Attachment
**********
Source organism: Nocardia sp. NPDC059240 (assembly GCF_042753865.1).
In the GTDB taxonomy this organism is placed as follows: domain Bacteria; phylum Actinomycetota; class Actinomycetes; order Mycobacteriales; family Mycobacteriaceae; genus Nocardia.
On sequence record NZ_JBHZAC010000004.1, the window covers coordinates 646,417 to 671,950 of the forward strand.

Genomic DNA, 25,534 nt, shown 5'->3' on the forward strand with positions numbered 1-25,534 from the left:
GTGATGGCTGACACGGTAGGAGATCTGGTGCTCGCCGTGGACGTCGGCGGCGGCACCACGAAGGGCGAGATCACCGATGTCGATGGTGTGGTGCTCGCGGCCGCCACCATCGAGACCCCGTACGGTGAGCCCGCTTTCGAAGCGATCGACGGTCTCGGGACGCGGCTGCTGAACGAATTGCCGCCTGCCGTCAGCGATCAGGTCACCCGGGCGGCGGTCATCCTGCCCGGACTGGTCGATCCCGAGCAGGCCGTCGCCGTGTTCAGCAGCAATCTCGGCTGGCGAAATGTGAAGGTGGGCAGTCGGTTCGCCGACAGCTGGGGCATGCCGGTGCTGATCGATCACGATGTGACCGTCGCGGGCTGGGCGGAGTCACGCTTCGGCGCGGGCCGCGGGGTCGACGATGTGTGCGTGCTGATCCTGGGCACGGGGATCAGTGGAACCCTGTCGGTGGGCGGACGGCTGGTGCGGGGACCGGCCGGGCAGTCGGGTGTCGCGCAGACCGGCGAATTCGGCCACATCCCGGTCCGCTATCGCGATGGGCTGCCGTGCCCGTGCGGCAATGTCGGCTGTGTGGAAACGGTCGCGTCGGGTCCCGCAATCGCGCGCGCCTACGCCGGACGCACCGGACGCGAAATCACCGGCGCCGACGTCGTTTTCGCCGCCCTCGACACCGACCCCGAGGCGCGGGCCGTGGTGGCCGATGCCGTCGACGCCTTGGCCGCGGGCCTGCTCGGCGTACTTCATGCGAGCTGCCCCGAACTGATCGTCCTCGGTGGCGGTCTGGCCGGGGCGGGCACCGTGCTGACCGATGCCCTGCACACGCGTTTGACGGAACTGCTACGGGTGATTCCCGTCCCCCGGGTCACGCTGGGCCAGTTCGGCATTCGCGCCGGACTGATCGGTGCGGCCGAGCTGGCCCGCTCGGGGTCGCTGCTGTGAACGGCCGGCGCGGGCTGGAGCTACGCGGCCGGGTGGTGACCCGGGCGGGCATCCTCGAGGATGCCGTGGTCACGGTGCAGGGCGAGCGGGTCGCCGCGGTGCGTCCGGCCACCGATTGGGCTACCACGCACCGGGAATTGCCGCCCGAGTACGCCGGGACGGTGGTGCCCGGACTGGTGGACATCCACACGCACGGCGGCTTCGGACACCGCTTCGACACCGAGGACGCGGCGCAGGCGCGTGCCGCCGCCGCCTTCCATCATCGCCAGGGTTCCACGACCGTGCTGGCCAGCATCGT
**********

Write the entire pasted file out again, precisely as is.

Source organism: Nocardia sp. NPDC059240 (assembly GCF_042753865.1).
In the GTDB taxonomy this organism is placed as follows: domain Bacteria; phylum Actinomycetota; class Actinomycetes; order Mycobacteriales; family Mycobacteriaceae; genus Nocardia.
On sequence record NZ_JBHZAC010000004.1, the window covers coordinates 646,417 to 671,950 of the forward strand.

Genomic DNA, 25,534 nt, shown 5'->3' on the forward strand with positions numbered 1-25,534 from the left:
GTGATGGCTGACACGGTAGGAGATCTGGTGCTCGCCGTGGACGTCGGCGGCGGCACCACGAAGGGCGAGATCACCGATGTCGATGGTGTGGTGCTCGCGGCCGCCACCATCGAGACCCCGTACGGTGAGCCCGCTTTCGAAGCGATCGACGGTCTCGGGACGCGGCTGCTGAACGAATTGCCGCCTGCCGTCAGCGATCAGGTCACCCGGGCGGCGGTCATCCTGCCCGGACTGGTCGATCCCGAGCAGGCCGTCGCCGTGTTCAGCAGCAATCTCGGCTGGCGAAATGTGAAGGTGGGCAGTCGGTTCGCCGACAGCTGGGGCATGCCGGTGCTGATCGATCACGATGTGACCGTCGCGGGCTGGGCGGAGTCACGCTTCGGCGCGGGCCGCGGGGTCGACGATGTGTGCGTGCTGATCCTGGGCACGGGGATCAGTGGAACCCTGTCGGTGGGCGGACGGCTGGTGCGGGGACCGGCCGGGCAGTCGGGTGTCGCGCAGACCGGCGAATTCGGCCACATCCCGGTCCGCTATCGCGATGGGCTGCCGTGCCCGTGCGGCAATGTCGGCTGTGTGGAAACGGTCGCGTCGGGTCCCGCAATCGCGCGCGCCTACGCCGGACGCACCGGACGCGAAATCACCGGCGCCGACGTCGTTTTCGCCGCCCTCGACACCGACCCCGAGGCGCGGGCCGTGGTGGCCGATGCCGTCGACGCCTTGGCCGCGGGCCTGCTCGGCGTACTTCATGCGAGCTGCCCCGAACTGATCGTCCTCGGTGGCGGTCTGGCCGGGGCGGGCACCGTGCTGACCGATGCCCTGCACACGCGTTTGACGGAACTGCTACGGGTGATTCCCGTCCCCCGGGTCACGCTGGGCCAGTTCGGCATTCGCGCCGGACTGATCGGTGCGGCCGAGCTGGCCCGCTCGGGGTCGCTGCTGTGAACGGCCGGCGCGGGCTGGAGCTACGCGGCCGGGTGGTGACCCGGGCGGGCATCCTCGAGGATGCCGTGGTCACGGTGCAGGGCGAGCGGGTCGCCGCGGTGCGTCCGGCCACCGATTGGGCTACCACGCACCGGGAATTGCCGCCCGAGTACGCCGGGACGGTGGTGCCCGGACTGGTGGACATCCACACGCACGGCGGCTTCGGACACCGCTTCGACACCGAGGACGCGGCGCAGGCGCGTGCCGCCGCCGCCTTCCATCATCGCCAGGGTTCCACGACCGTGCTGGCCAGCATCGT